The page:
The “Weighted Pipeline” is Killing Your Sales Forecast Accuracy
Being able to forecast sales and forecast it accurately is one of the most important jobs for any sales manager.
But forecasting your team’s sales isn’t always easy.
In fact… You’re probably doing it wrong!
According to research published by CSO Insights, less than half of all forecasted sales opportunities actually results in a sales win.
Poor forecast accuracy metrics are a nightmare for most companies, as sales forecasts are one of the primary ways to predict revenue. The root of the sales forecasting problem is not lack of data – most sales teams employ some form of analytics to build their forecasts.
So what is the problem?
Simply put… The problem is bad data and bad process.
In this article, we’ll break down what the weighted sales pipeline really is and show you how, while popular among sales leaders, it could actually be killing their sales forecast accuracy.
How Does the Weighted Pipeline Method Work?
While the best sales managers are moving towards sales pipeline management and forecasting on a deal-by-deal basis, the vast majority of organizations are still relying on the weighted pipeline forecasting system.
The weighted forecast system involves a sales manager taking each deal in their pipeline, and based on its sales stage in the CRM, assign it a probability (%) to close. For an eight-stage system, the sixth stage would likely be marked as 75% likely to close. The manager then multiplies this probability by the value of the deal. The resulting value is what goes into the forecast.
Just in case, here’s an example.
Let’s say you’re a sales person working on a deal worth $100,000 in the sixth stage of an eight-stage sales cycle. At this stage, that deal would have a weighted pipeline value of $75,000 in your sales forecast.
This is an easy way for sales leaders to get a quick look at their pipeline as a whole. But when it comes to generating insight that will influence business decisions, this method is dangerously simple and ignores several fundamental elements of enterprise sales.
Below, you’ll learn the three key places the weighted sales pipeline system gets misleading.
The Three Reasons Why The Weighted Pipeline is Misleading
First Reason: The Deal Stage
“Is the opportunity in the Contract Negotiations stage yet?” – Sales Manager
“Well… Kind of…” – Sales Rep
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“Ugh…” – Sales Manager
The weighted pipeline method assigns the probability that a typical deal will close based on its opportunity stage, therefore making the opportunity stage the most scrutinized field in your company’s CRM.
This becomes an issue because sales and marketing rarely take the time to define concrete definitions for what the different stages in the sales funnel mean, and sales rep optimism or pessimism often skew the accuracy of even the most articulate stage definitions.
Determining the stage of a deal is an inherently judgemental process, so no amount of emphasis can guarantee that all reps will mark stages exactly the same. It becomes almost impossible to get good forecast accuracy metrics when basing the analysis on subjective data.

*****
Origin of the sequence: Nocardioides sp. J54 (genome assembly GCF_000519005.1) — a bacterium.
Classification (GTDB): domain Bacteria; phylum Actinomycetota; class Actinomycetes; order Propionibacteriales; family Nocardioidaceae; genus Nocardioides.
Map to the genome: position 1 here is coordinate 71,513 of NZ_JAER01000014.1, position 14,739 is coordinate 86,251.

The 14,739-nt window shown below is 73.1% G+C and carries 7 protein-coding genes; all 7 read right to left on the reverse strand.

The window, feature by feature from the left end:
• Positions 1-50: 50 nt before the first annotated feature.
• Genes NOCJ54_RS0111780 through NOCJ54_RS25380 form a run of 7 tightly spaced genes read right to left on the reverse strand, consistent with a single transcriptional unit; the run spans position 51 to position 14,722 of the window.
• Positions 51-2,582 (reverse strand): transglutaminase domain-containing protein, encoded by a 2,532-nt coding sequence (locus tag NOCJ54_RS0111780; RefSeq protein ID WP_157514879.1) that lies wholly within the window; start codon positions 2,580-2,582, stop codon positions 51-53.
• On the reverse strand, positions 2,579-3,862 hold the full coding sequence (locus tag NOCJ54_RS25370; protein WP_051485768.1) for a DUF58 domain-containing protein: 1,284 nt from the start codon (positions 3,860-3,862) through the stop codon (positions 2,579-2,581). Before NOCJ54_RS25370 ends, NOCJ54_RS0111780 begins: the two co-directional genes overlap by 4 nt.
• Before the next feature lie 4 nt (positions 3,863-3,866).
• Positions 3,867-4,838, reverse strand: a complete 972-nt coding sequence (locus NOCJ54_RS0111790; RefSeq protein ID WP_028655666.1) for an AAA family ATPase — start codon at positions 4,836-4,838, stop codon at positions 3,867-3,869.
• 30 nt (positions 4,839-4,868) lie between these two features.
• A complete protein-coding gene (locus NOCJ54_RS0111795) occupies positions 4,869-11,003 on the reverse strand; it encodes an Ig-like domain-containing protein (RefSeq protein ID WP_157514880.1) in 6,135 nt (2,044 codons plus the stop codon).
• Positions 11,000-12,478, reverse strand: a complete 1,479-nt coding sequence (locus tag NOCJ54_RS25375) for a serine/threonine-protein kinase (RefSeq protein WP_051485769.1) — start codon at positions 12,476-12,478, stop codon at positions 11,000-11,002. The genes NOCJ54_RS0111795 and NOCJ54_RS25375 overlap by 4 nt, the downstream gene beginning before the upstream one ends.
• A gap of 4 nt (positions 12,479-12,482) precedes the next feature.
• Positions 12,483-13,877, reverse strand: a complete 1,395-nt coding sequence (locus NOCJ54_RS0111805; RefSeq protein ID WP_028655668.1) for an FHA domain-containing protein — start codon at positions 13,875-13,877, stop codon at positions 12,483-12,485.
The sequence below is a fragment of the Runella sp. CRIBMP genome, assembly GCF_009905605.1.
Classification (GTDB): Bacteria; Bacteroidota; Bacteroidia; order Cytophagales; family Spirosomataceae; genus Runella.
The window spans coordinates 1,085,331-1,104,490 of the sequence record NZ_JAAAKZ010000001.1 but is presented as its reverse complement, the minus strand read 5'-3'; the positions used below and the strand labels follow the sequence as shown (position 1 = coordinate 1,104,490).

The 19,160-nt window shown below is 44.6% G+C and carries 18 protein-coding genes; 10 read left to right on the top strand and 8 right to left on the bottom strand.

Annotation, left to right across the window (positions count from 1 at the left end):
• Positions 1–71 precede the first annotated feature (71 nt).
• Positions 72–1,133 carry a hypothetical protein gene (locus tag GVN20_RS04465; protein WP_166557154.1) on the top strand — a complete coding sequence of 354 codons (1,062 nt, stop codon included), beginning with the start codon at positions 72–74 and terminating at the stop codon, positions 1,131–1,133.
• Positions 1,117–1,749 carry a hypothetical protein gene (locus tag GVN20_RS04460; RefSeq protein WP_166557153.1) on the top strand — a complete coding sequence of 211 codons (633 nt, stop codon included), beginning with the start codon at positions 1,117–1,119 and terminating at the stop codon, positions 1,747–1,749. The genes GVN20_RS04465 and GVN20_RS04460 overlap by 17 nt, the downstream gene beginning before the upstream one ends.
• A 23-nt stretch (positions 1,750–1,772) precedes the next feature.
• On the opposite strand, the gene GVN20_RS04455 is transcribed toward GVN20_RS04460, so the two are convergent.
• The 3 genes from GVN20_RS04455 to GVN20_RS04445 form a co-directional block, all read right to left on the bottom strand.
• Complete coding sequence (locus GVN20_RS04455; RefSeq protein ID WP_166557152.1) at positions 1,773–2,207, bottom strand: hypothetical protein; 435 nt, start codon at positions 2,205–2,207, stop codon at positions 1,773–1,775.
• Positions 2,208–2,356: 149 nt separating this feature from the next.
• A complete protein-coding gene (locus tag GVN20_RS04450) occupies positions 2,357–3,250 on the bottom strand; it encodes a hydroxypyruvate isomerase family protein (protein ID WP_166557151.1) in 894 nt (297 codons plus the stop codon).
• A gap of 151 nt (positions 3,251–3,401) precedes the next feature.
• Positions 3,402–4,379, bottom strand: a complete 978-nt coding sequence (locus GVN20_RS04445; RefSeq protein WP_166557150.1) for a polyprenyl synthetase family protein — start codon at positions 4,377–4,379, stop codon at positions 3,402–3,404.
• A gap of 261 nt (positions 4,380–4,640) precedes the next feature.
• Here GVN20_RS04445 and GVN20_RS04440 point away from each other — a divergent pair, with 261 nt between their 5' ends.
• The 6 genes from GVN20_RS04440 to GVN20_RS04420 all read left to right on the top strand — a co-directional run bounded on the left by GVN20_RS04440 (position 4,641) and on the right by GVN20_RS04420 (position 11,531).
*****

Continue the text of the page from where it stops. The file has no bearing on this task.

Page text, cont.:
Second Reason: The Stage-Based Probability
“The opportunity is in the Contract Negotiations stage so we have a 75% chance to close…” – Sales Manager
Another problem arises by assigning simple percentages to each deal stage.
These percentages are supposed to tell the probability a deal will close once it reaches that point in the sales cycle. But every deal takes a unique path to close, and assuming that all deals have the same probability to close at the same stage neglects to account for huge amounts of data that can add much more accuracy to the probability rating of your entire forecast, most of which is right at the company’s fingertips.
Factors like the prospect company size and type, the rep working the deal, even the time of the year all complicate the win rate projection.
Third Reason: The Probability-Based Value
The number companies get when they multiply their total pipeline deal value by each deal’s probability rarely comes close to the total revenue that team ends up closing at the end of the quarter.
Sales performance doesn’t work on a sliding scale.
If a deal is lost, it is totally lost (for forecast purposes). Imagine a rep is working a $100,000 deal, and it’s rated with a 50% chance to close. Putting that deal in the forecast for $50,000 is misleading no matter the outcome. When it closes, won or lost, the forecasted value will either have been overshot or underestimated by $50,000.
Obviously, this method is meant to be applied across all deals in a company’s pipeline so that the underestimates and overestimates even out. But the number of deals that would need to be included in a calculation of this type for the result to be statistically sound is far greater than that which is in almost any company’s pipeline.
Is There a Path to Better Forecast Accuracy Metrics?
Forecasts that rely on the weighted pipeline method rarely achieve more than 75% accuracy. More frequently, as reported by CSO Insights, they’re in the ballpark of 50%. It doesn’t take long for companies to pick up on this, and the forecasts themselves become an exercise in futility that ultimately gets second-guessed or even disregarded entirely. Though it takes longer (without leveraging the Datahug platform), the only way to achieve accurate, reliable forecasts is to assess each deal on its own merits.
Looking for a better way to forecast?
You should check out Datahug!
If you’re looking for a way to increase your company’s sales forecast accuracy, get deal-level insights into your entire pipeline, reduce deal slippage, and simply close more deals? Schedule a demo of the Datahug platform. Then call your CFO to let them know your team is going to be crushing their sales goals next quarter.